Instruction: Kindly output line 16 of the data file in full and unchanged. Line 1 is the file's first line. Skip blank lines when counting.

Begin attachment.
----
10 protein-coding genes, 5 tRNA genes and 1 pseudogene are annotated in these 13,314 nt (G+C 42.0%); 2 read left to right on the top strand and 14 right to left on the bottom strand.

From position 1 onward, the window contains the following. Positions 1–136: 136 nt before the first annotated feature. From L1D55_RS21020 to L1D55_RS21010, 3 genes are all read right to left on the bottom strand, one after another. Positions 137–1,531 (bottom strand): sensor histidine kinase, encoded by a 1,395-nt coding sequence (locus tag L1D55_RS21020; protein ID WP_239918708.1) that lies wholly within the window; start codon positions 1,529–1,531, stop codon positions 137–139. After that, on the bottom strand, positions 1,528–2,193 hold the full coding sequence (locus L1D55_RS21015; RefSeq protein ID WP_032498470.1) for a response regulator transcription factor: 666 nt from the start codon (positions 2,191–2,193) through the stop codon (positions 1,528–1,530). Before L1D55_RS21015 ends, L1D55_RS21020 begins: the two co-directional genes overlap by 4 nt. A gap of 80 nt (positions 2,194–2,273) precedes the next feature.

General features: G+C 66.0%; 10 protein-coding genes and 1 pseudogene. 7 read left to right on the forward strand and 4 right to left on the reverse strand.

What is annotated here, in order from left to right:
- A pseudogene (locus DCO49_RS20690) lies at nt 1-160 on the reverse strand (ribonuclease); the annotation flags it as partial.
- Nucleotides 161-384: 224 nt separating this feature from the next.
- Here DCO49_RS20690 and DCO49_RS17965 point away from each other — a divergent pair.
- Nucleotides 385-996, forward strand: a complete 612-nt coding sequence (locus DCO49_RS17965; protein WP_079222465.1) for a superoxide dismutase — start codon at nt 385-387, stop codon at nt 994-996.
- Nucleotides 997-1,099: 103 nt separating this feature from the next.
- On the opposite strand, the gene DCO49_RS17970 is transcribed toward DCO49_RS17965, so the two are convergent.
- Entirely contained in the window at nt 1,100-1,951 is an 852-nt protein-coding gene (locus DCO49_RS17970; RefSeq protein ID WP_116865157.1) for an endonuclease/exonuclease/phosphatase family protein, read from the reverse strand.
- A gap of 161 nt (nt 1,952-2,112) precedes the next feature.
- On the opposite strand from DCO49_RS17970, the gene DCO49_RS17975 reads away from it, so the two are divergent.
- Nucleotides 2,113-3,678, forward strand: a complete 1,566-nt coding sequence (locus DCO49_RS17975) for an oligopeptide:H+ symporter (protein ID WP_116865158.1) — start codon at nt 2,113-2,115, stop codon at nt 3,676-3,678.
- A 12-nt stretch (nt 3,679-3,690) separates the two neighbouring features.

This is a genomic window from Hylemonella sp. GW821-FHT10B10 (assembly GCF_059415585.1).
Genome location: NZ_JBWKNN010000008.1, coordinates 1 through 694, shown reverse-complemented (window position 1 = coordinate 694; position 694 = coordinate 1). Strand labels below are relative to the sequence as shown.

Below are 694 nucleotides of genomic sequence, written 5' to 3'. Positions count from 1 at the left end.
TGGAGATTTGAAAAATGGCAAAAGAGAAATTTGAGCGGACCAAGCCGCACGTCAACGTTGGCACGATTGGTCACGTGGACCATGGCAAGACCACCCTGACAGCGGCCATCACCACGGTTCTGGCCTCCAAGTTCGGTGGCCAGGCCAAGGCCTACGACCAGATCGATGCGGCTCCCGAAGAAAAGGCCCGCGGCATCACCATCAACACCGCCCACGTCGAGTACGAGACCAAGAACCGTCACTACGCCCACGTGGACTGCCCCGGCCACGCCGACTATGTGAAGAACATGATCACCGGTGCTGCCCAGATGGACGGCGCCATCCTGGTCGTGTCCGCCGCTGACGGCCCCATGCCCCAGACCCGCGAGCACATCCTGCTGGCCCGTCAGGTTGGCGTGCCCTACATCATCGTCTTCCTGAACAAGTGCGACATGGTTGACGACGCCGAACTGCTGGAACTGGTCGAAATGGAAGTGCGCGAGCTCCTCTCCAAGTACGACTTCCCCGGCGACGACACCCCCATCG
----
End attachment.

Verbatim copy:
This is a genomic window from Hylemonella sp. GW821-FHT10B10 (assembly GCF_059415585.1).